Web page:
The Pleased: Don't Make Things

Kevin Jagernauth

The Pleased

Don't Make Things

Label: Big Wheel Recreation
US Release Date: 2003-11-04
UK Release Date: Available as import

In their brief career, the San Francisco, California, five-piece band the Pleased has already racked up quite an impressive tally of scene points having played with the likes of the Vines, Clinic, Rooney, the Music, and the Raveonettes. Though their one sheet throws around names like the Velvet Underground and Echo and the Bunnymen as influences, the truth of the matter is the Pleased sound more like the second coming of U2 or Coldplay. Only time will tell if they will reach the heights of those bands' best material or fall into mediocrity as one-time contenders Travis have. But if their debut Don't Make Things is any indication, the Pleased could very well have an interesting future ahead of them.

Don't Make Things isn't a fantastic debut, as it often stumbles in places, and it is clearly the work of a band still finding themselves musically. However, the group does exude a swaggering confidence that carries them through the 14 tracks presented, making their first disc a strong one.

The band is at its best when they let the songs build with a slow power before unleashing some truly epic guitars and soaring vocals. Disc openers "Already Gone" and "We Are the Doctor" find the Pleased building some rather triumphant tracks. The former starts with laid back, tossed off guitar strumming before steaming into a chorus with dual reverberated vocals and guitars that are sure to make the Edge blush. When dual vocalists Noah Georgeson and Rich Good urgently sing, "I'm already gone", it positively raises goosebumps. The latter, is a straight-ahead rocker that still manages to expand breathlessly in the chorus. "Wake Up Instead" is beautifully carried by Georgeson and Good's vocals, guided by a guitar riff ripped from Britpop's golden era in the early '90s. These are songs tailor-made for stadiums and expensive stage lighting, but unlike the contrived (yet oddly praised) the Darkness, there is nothing ironic or faux-nostalgic about these songs. They are all the more endearing because of their heart-on-the-sleeve sincerity.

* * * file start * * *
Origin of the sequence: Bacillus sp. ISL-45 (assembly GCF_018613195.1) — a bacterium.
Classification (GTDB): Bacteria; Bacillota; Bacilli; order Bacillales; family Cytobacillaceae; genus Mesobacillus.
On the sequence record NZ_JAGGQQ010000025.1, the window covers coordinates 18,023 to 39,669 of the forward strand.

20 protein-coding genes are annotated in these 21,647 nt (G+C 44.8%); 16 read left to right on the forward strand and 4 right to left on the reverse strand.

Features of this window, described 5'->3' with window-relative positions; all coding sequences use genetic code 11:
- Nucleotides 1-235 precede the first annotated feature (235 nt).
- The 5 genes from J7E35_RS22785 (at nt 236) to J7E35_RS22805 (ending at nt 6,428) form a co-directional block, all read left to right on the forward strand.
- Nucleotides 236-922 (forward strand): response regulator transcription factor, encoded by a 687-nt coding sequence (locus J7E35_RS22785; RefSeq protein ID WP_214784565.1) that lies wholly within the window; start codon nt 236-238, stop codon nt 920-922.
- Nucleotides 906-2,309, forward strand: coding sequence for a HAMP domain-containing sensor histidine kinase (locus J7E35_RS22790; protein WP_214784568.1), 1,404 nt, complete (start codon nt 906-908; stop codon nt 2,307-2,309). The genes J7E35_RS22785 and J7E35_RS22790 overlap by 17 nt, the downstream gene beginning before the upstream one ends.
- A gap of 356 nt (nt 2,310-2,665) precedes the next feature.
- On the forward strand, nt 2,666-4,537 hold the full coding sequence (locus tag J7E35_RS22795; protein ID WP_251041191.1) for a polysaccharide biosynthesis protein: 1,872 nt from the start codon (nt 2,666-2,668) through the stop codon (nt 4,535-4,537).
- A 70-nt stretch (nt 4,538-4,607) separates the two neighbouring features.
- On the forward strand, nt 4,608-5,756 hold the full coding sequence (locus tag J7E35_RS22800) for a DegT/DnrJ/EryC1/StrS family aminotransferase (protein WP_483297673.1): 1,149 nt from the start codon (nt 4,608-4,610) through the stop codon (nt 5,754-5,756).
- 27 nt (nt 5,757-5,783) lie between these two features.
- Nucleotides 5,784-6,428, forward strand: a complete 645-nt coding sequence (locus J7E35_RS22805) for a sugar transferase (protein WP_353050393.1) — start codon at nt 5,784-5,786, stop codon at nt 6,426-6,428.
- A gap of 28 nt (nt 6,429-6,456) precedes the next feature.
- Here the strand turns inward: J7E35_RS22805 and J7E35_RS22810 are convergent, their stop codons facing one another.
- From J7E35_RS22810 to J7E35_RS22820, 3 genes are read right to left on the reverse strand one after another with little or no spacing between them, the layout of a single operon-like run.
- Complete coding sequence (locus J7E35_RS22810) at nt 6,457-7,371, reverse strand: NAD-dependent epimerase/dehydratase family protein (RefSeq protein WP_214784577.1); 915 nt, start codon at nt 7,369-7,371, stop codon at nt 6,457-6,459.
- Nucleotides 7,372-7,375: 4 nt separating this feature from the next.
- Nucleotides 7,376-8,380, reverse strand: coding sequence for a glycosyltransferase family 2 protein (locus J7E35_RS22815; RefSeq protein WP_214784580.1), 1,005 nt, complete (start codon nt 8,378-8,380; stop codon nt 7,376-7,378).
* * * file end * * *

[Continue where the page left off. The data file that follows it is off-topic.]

The Pleased make a few missteps when they try to enter territory better occupied by the likes of the Strokes. "No Style" finds the vocalists aping the slurred delivery of Julian Casablancas and lyrically trying to emulate his detached gaze on social convention and hipsterism. It isn't particularly convincing, neither is "If You Can Afford It" as it also walks disappointingly down a path better occupied by Casablancas and his cohorts. There are also a couple unfortunate forays into instrumental material that, while neither bad nor good, are just uninteresting and out of place.

Clearly struggling to find a place within today's musical climate, the Pleased are wavering between embracing their stadium rock leanings, or falling into the garage revival trend that is currently sweeping the alternative music scene. While the Pleased are perfectly capable of playing that sort of material, they don't do it particularly well and lack the non-persona persona of the Strokes or the sweaty joie du vivre of Mando Diao. The Pleased are at their best when they send melodies cruising through the upper regions of stereo speakers, enveloping the listener in a blanket of reverb and clear, expansive vocals.

It would be shame if the Pleased collapsed under the pressure of their immediate music scene, as Don't Make Things is the work of a band with potential that is yet untapped. It will be interesting to see what future albums from the Pleased will bring, and which side of themselves they will choose to explore. They have arrived at a fork in the road; one is an open path of limitless possibilities, the other, a narrower, more crowded path where they will have to fight their due. I only hope they know which way to go.

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